FFAR Incites Research for In-Between Season Crops

FFAR gives an almost $2 million grant to the University of Minnesota to discover markets for crops that farmers can grow between season to push sustainability in agriculture.

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Deyan Georgiev/Adobe Stock

The Foundation for Food & Agriculture Research (FFAR) hopes to inspire a new form of agriculture research to help sustain farmland in the offseason with living cover crops. The research institution says that post-harvest farmland can accumulate numerous water-related challenges like soil nutrient loss and erosion and precipitation runoff. To stop these issues, FFAR gives a a $1,997,454 grant to the University of Minnesota to develop models for sustainable supply chains that create markets for crops farmers can grow between seasons.

“Robust supply chains that link supply to demand are key to farmers’ adoption of continuous living cover crops and to realizing the environmental and economic benefits that these crops offer,” said Dr. Jordan. “We are deeply grateful for the opportunity to research new supply-chain development strategies for these crops.”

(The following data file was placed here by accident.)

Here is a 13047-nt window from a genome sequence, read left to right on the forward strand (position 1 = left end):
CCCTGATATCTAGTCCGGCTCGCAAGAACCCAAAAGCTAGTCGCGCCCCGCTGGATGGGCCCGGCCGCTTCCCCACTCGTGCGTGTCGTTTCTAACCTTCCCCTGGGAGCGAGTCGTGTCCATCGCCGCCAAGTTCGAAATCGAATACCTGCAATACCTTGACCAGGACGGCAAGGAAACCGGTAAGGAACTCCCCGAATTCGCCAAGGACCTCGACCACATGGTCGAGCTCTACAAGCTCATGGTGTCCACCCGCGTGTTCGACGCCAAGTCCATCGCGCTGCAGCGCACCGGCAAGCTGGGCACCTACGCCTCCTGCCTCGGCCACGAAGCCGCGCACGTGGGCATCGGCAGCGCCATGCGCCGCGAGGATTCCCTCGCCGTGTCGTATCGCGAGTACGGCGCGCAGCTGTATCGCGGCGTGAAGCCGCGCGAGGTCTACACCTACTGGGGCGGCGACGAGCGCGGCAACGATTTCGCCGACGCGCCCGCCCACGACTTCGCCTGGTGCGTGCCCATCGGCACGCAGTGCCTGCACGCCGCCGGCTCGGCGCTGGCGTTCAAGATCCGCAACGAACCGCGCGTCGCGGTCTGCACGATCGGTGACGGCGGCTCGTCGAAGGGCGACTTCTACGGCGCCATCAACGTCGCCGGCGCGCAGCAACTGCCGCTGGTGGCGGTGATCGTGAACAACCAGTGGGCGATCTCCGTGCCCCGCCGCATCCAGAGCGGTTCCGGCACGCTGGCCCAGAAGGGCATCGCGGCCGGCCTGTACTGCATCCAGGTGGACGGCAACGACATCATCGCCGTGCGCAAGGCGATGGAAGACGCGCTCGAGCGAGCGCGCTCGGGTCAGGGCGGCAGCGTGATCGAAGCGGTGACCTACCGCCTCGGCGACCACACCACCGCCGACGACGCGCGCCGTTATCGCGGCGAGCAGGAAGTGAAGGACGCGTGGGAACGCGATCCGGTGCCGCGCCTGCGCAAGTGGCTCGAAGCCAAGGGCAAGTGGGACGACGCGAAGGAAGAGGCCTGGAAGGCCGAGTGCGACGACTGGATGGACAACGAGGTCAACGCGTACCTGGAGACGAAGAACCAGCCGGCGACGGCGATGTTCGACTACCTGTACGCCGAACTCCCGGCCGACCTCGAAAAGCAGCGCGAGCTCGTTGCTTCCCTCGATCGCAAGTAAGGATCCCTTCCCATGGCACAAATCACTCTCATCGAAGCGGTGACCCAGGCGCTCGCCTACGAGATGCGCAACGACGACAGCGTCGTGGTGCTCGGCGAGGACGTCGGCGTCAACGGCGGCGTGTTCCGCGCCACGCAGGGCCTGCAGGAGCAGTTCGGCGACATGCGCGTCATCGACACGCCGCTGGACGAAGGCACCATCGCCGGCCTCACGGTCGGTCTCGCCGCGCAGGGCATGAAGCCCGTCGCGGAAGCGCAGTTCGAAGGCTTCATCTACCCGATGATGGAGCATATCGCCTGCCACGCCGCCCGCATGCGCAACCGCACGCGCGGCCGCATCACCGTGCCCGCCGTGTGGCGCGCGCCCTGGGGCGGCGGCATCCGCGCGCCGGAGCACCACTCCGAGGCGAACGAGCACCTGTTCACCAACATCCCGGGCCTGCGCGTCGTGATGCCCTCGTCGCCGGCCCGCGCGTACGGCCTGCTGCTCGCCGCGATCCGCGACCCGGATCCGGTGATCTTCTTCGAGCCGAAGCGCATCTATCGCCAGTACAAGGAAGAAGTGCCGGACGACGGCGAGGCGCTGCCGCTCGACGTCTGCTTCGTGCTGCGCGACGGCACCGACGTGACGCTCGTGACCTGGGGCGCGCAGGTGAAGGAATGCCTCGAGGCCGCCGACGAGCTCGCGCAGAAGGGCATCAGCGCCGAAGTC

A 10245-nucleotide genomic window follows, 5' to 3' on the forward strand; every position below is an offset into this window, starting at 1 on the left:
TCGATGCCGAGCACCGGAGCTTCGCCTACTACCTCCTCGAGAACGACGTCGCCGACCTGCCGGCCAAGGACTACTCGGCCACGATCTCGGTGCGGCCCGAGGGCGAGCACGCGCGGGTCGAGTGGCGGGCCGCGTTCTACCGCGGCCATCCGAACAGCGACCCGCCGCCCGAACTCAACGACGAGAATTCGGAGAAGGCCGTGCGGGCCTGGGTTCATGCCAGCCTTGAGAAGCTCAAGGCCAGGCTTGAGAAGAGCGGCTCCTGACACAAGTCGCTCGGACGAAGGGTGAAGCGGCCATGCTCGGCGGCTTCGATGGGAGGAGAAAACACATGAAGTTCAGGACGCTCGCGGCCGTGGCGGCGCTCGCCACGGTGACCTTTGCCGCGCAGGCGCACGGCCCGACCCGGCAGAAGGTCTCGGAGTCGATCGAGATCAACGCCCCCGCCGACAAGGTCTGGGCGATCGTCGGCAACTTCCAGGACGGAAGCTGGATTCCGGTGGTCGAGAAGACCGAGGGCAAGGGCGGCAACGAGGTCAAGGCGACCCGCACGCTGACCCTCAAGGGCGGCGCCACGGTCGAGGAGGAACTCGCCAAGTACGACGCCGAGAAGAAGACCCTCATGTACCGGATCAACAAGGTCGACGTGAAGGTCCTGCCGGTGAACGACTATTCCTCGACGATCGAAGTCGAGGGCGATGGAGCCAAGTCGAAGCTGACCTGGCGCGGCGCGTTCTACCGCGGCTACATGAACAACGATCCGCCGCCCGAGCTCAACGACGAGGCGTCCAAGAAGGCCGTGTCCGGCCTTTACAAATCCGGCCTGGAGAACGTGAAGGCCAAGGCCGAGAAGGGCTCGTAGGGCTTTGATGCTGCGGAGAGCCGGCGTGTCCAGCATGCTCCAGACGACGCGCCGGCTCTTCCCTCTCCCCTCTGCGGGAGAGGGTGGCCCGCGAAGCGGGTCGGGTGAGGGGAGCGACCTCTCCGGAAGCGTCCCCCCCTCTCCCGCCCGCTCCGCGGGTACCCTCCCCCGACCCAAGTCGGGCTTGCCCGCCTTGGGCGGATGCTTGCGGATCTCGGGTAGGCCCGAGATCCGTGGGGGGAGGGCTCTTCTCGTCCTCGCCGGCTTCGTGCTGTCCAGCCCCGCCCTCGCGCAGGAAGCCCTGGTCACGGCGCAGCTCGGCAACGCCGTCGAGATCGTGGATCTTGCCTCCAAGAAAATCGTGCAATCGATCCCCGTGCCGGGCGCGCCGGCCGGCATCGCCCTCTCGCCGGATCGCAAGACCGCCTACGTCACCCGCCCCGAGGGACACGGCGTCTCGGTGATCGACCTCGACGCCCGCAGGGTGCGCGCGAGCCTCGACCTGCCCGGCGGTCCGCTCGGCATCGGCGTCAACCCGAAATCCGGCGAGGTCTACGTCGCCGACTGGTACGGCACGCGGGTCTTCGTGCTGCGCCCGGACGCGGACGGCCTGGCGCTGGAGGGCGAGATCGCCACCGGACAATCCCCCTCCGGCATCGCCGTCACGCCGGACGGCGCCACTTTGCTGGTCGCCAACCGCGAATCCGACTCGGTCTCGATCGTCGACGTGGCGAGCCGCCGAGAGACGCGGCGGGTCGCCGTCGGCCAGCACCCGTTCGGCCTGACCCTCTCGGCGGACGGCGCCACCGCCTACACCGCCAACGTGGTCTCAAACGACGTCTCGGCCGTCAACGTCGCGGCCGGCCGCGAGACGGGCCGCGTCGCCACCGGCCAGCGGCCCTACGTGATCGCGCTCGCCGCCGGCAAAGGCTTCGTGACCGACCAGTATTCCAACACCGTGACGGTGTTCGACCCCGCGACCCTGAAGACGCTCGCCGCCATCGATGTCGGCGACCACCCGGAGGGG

• Planting continuous living cover crops, such as intermediate wheatgrass, winter camelina, pennycress, winter barley and hybrid hazelnut, has several environmental benefits. These perennials—which do not require replanting—and winter-hardy annual crops decrease fertilizer runoff to surface and groundwater and increase farmland’s ability to absorb and hold rainfall. Croplands that better retain water can reduce soil erosion and prevent downstream flooding of cities and infrastructure. However, farmers are often hesitant to plant these crops because most are not widely used commercially, making farming and supply chain logistics risky or cost prohibitive.
  • University of Minnesota researchers, led by Dr. Nicholas Jordan, are working with cross-sector partners to develop and scale sustainable supply chains for several cover crops. Sustainable supply chains link on-farm crop production to end-use markets in economically, environmentally and socially beneficial ways. Researchers are running six regional pilot projects to determine appropriate crops for various sites and growing conditions. This research is examining potential markets, water management needs and other environmental and social benefits of perennials and cover crops. The multilevel strategy will lead to larger supply and demand systems for a wider adoption of the crops.